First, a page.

Thursday, December 20, 2012

Hey Hawkguy!

I'm sure he gets that a lot.

My favorite exchange from a book full of great exchanges, via Hawkeye (or Hawkguy) #6 from Fraction and Aja.

Monday, December 3, 2012

I'm Officially Jealous of Franklin Richards

Now if I could just figure out where to get my own...

From the pretty stellar FF #1 by Matt Fraction and Mike Allred.

Friday, November 30, 2012

Venom is a Slut Part 11

Worse, now there's more of them. It's like four times the slut.

Monday, October 8, 2012

It's Daredevil Time!

If only he came with a magic dog that looked like Foggy...

Monday, September 17, 2012

The X-Force That Could Have Been

Can you imagine a world where Shatterstar had a logical hairline? Where Magik was part of Cable's Crew? Or where Feral doesn't exist? Well, prepare for a glimpse:

Now, I can't decide if this was used as a pitch for the first X-Force book or if it was just tease designed to excite readers to something new from the New Mutants book. Could go either way, I suppose. All I know is that I'm glad I live in a world with Feral.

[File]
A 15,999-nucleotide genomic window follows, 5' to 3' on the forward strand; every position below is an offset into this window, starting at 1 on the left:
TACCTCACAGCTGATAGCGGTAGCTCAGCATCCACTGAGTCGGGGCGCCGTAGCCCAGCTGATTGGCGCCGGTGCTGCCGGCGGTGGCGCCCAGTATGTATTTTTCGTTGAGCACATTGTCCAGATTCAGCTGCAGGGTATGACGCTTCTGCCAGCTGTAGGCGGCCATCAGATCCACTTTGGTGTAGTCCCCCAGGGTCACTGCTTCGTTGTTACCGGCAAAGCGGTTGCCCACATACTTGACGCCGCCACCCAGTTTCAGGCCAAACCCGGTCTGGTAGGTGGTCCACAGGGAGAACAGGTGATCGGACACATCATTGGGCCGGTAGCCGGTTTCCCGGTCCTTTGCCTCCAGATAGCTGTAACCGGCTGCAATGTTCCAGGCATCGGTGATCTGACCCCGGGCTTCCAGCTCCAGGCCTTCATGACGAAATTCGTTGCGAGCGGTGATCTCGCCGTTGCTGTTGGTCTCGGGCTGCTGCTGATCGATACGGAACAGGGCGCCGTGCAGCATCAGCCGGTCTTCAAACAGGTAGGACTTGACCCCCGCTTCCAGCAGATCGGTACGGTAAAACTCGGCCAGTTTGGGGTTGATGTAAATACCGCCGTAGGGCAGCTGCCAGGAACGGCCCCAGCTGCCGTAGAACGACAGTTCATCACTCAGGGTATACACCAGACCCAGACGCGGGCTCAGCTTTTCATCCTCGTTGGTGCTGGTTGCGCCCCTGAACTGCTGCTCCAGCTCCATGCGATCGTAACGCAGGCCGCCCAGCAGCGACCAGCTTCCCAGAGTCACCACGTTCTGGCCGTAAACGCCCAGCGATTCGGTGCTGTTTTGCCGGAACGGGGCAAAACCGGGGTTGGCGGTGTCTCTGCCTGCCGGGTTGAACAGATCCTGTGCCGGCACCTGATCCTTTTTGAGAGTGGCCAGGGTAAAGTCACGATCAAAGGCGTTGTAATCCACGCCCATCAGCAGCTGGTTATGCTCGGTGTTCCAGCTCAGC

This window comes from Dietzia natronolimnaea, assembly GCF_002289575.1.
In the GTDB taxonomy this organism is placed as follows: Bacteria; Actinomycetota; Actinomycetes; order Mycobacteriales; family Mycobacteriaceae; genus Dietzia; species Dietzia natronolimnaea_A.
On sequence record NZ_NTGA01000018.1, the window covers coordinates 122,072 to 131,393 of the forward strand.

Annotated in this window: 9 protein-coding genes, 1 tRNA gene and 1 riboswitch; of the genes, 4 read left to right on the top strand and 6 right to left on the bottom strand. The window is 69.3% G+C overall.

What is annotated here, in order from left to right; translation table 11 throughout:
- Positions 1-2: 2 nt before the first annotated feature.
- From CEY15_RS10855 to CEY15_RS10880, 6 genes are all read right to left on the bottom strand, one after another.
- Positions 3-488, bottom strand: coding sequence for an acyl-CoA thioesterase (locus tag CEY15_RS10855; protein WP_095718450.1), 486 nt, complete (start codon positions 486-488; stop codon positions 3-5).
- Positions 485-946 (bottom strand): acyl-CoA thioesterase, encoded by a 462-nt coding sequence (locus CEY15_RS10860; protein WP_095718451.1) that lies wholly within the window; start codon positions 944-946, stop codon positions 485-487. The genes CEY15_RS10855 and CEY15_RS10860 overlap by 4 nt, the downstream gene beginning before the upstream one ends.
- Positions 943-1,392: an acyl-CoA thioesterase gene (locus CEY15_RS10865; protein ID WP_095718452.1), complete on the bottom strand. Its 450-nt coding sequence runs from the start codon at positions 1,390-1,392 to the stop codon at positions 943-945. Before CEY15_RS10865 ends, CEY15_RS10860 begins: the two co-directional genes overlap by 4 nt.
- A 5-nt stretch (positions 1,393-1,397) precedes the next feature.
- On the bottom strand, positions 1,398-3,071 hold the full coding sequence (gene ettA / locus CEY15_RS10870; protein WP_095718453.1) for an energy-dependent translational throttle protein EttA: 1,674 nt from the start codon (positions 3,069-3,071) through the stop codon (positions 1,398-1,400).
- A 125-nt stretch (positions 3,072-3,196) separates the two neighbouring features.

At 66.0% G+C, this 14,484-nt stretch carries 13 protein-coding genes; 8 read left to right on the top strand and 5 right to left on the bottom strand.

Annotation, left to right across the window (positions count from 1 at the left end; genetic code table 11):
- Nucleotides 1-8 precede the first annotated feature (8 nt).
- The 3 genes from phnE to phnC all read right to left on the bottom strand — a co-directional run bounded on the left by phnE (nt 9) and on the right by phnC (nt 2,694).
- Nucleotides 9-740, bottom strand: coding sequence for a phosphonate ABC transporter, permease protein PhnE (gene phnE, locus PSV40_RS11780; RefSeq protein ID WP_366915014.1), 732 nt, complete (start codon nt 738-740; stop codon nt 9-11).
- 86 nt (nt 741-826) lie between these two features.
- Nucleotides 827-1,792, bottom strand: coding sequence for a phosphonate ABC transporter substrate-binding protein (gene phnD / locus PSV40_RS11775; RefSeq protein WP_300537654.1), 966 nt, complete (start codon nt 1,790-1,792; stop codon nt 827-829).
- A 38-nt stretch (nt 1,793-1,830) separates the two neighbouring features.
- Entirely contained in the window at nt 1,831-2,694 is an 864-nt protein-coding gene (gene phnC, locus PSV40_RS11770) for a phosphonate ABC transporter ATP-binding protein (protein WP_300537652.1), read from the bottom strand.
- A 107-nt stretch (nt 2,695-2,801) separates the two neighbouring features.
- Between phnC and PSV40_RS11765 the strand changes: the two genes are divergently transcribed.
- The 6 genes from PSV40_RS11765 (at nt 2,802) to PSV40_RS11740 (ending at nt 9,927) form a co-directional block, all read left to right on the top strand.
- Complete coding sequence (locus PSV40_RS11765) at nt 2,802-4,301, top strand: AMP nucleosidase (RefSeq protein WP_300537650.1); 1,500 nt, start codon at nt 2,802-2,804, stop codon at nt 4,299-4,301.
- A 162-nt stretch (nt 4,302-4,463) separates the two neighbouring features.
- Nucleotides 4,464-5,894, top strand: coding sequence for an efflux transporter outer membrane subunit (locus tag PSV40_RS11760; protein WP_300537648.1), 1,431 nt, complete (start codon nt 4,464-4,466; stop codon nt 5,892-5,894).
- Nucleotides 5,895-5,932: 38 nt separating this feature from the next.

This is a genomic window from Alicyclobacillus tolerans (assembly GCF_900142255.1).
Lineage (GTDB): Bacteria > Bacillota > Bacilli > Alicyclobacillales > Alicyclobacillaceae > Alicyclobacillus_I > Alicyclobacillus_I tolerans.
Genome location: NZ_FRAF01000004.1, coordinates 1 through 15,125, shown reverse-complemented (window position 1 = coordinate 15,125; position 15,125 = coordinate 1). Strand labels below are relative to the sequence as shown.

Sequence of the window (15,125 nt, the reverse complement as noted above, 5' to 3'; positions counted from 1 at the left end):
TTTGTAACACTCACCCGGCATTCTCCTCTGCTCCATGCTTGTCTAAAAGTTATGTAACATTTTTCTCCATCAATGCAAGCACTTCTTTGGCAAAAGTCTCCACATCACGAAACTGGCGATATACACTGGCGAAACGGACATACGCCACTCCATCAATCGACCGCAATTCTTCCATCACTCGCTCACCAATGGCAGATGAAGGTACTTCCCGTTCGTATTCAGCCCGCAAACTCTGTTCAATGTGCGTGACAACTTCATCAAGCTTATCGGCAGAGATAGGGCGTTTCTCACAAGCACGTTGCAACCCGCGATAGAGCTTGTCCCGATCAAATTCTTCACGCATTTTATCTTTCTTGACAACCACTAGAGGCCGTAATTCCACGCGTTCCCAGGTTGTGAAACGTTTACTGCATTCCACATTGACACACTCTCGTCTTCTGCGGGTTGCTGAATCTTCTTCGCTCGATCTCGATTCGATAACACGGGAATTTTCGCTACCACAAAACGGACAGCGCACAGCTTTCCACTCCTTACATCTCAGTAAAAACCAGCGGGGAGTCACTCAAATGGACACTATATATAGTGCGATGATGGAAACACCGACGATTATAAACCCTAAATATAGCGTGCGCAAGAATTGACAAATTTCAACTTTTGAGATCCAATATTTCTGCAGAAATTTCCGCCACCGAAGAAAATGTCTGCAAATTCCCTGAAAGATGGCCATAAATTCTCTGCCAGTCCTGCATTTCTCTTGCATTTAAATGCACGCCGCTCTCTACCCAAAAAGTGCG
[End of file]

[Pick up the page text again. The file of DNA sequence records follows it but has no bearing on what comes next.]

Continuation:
This Fringe-Like 'over there' look courtesy of New Mutants Annual #6

Wednesday, August 22, 2012

What's This About Marvel Now?

Didja hear the news? Marvel is doing a reboot!

What? Old News? Are you implying that because I've been noticeably absent the past few months that I missed out on my chance to talk about the craziness that is Marvel NOW? Maybe you're right, but indulge me.

I won't lie, the first time I saw this picture my heart sank a little bit. I was already preparing rants about what a huge mistake Marvel was making and how after twenty years I'd be finally walking away from this hobby I love so much. So imagine my excitement when it was announced that this wasn't a reboot in the DCnU kind of way, but instead a line wide refresh without doing away with any of the old continuity. And that friends, is how it should be.